Not writing is depressing

Fingers gotta type words, and mine haven’t been.

My blog has been stagnating, oops! And I’m wondering if this is having an effect on my current project not moving forward. My gears are rusting perhaps…

I find that whenever I go too long without making progress on whatever I’m writing, I get really down. I feel the world is terrible and life is a crock and everything is pointless. Then I break through whatever wall I was stuck at and suddenly everything is great again… so transparent, but somehow I can never see it in the moment and realize ‘hey, I’m not feeling good. I must really need to write something…’

Type the words, Jonas, type the words!

 

Advertisements

Story number 4: JUPITER

I’ve completed story number 4 out of 6 for my resolution goal this year, and number 2 out of 7 for my planned collection of stories: The Planets.

This one was a real pain, and I had a hard time finding the spirit. But it came out okay in the end! Even though it went in a different direction than I’d planned.

It’s more personal proof that the ‘idea’ of the story is only one of many ingredients. It’s the seed that grows into who knows what. The end result might not have any evidence of what the seed looked like… let the story go where it wants, and don’t try to force it in your original direction!

 

Little islands of life

I like to take breaks at work to walk around and think, but it was raining so I walked around in the parking garage. With springtime arriving, the spiders are out in force, and I noticed that nearly every overhead light I walked under was surrounded and covered in spiderwebs, with multiple spiders clearly visible–a few I even saw in the process of building. These were not dead webs piled up over time, but new arrivals, and all of them centered on light sources that would draw insects into those webs.

How could these spiders know to build their webs around the lights? Light sources other than the sun like that are a new invention that the spiders could not have yet adapted to…

But of course, it’s not the light attracting the spiders. Instead it’s the same thing that draws them into your house in the winter: the heat.  Each light fixture is a hospitable planet in the cold emptiness of space.

Temperature differences are often a focal point of life. Life on earth is thought to have started at thermal vents in the deep ocean, those cracks of heat in the icy depths…

I wonder, if life capable of interstellar travel exists in the universe, whether it would even bother dealing with planets. Would they not go straight for the greatest temperature difference of all, that of stars and space? Maybe the alien life we’re looking for is orbiting our sun, and soaking up endless energy, instead of bothering with little, cold, rocky us.

 

 

 

What is the point of creating?

I’ve spent a bit of time the past few days wondering if anyone will ever want to read my stories, or enjoy reading them as much as I did writing them. Am I the only one who enjoys the sort of thing I want to write? Surely I can’t be… I’m not that special or unique or smart or dumb. There must be people out there who like similar things to what I write.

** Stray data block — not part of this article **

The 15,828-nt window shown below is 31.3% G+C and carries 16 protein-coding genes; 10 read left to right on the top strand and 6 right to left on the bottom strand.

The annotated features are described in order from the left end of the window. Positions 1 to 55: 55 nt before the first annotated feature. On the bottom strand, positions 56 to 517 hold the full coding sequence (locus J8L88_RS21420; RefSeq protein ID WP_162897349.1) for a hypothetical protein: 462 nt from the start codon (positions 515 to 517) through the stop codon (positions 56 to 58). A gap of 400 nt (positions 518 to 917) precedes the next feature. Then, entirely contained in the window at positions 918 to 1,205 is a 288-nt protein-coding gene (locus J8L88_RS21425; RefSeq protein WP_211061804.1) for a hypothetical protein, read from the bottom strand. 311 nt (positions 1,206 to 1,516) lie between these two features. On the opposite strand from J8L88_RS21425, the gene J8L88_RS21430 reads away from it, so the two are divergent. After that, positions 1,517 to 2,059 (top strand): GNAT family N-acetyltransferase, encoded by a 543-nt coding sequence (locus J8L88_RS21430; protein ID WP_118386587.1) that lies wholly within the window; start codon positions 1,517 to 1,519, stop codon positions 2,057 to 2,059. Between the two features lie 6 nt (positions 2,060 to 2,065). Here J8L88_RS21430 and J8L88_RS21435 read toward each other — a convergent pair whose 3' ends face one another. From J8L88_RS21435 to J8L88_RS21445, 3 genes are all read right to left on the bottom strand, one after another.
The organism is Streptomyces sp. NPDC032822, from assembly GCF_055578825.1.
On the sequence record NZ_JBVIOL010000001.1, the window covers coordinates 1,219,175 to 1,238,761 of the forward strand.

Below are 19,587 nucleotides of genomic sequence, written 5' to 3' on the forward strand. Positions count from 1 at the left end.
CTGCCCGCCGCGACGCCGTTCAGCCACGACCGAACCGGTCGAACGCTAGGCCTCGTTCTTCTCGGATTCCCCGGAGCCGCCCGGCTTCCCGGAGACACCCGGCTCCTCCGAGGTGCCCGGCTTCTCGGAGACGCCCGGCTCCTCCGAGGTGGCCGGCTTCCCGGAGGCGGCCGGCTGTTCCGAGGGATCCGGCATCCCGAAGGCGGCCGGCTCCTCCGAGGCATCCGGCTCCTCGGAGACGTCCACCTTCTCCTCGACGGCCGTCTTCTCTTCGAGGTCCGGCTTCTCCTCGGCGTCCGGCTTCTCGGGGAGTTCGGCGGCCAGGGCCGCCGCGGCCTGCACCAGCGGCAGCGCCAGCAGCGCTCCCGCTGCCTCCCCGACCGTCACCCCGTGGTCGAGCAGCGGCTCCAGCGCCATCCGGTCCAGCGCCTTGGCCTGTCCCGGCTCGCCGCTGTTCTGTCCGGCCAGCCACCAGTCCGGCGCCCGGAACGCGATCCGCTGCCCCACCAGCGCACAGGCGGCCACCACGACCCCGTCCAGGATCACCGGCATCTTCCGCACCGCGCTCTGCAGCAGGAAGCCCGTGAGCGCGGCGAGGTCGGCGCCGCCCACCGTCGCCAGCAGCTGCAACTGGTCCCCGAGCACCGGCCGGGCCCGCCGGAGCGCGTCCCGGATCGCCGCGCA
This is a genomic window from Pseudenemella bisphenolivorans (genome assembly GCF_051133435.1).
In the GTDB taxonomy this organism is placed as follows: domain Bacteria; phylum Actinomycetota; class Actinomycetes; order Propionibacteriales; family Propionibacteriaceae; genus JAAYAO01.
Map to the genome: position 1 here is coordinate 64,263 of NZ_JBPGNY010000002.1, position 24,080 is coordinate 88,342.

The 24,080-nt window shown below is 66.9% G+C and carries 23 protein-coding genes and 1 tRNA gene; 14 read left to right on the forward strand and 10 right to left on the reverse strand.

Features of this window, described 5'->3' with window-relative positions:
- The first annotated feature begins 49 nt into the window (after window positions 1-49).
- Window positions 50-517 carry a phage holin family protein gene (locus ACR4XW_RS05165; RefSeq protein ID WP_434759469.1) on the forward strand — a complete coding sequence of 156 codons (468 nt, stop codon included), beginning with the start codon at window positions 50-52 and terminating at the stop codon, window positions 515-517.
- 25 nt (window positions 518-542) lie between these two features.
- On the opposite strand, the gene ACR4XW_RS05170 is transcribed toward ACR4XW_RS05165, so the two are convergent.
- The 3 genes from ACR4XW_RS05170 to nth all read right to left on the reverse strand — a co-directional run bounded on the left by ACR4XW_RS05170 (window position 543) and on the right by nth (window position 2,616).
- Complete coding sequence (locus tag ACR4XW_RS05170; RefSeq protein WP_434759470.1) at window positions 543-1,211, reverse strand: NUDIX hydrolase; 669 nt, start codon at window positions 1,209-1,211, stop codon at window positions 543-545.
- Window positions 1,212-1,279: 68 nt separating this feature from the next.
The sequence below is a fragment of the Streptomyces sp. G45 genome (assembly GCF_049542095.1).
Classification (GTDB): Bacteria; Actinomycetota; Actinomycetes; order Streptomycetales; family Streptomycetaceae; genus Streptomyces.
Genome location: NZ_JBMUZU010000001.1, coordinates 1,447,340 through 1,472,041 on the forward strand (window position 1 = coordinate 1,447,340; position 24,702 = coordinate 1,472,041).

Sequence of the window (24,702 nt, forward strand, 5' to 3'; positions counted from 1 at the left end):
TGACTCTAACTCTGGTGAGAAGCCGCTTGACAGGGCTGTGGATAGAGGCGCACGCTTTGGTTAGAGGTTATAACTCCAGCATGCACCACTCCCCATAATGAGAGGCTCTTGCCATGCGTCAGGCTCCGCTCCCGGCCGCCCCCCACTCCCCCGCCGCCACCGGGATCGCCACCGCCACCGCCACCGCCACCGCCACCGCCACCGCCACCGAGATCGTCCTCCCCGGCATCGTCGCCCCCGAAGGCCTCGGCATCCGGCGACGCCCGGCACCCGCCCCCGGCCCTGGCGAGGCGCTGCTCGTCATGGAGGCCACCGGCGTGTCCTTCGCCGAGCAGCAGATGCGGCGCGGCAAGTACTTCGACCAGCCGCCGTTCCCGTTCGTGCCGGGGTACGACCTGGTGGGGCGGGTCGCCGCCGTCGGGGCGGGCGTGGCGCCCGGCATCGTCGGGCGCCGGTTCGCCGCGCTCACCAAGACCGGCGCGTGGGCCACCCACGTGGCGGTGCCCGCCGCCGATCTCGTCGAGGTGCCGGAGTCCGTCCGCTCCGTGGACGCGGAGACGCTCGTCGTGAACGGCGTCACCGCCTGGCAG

But what if there wasn’t? What if, somehow, the exact thing I enjoy reading and writing, was not popular with anyone… would I still write it?

Would I change my ‘style’ to please someone–anyone!–or, would I keep on trying to satisfy my own tastes and preferences.

You might ask: what’s the point of writing something no one wants to read?

But, what is the point of writing something that doesn’t say what you want it to?

 

 

What inspires you to write?

A certain feeling, or idea? A shade, or color? A memory, or a dream?

Grab every little thing that sparks your imagination, and use it. The bobbing head of a black bird, the way a leaf twists in the chill wind, the boiling shape of a cloud. The twirl of your gut while falling from a height, the similar twirl while falling in love, the flare of anger in your chest, the prickle of anxiety on your scalp. The mystery of an unopened box… the unease of a dark corner… the satisfaction of a smoothly interlocking puzzle…

Gather all these feelings and burn them in your mind’s furnace to fuel your fingers and write, write, write!

The Orville, Episode 9

In another somewhat dull episode of The Orville, all the crew members fall in love with each other. This one was more focused on humor and relationship stuff than real adventure or thoughtful things.

The blue alien that Kelly cheated on Ed with ends up on the ship as a forensic archaeologist, to determine which of two warring species has a true ancestral claim to a contested planet. While he’s on the ship, his hormones cause anyone he touches to fall in love with him–or anyone else he’s touched.

It was fun seeing Captain Mercer go all gaga for the guy he hated just moments ago, and the slime blob sex scene was interesting/messed up. But, there wasn’t much thought provoking–and yes I know it’s a comedy show, but it’s gotten its self a reputation to upkeep in my eyes!

Using the love pheramones to resolve the thousands of years old dispute was obvious and also silly. Though it was humorous seeing those two previously enraged enemies holding hands and googoo eyeing like teenage lovers, in reality after a few days when it wears off they’ll be even more pissed at each-other that it happened at all.

Still better than Discovery, though.

Starting at the action

I’m listening to Kafka’s Metamorphosis, and the first sentence is him waking up as a giant insect. This is how stories should be told.

So many other writers, amateur or not, would write however many thousands of words about the day before it happened–but why waste time getting there? Since the story is about him as this creature, that’s where we start.

I love how to-the-point it is, with all aspects. Something to consider in my own writing…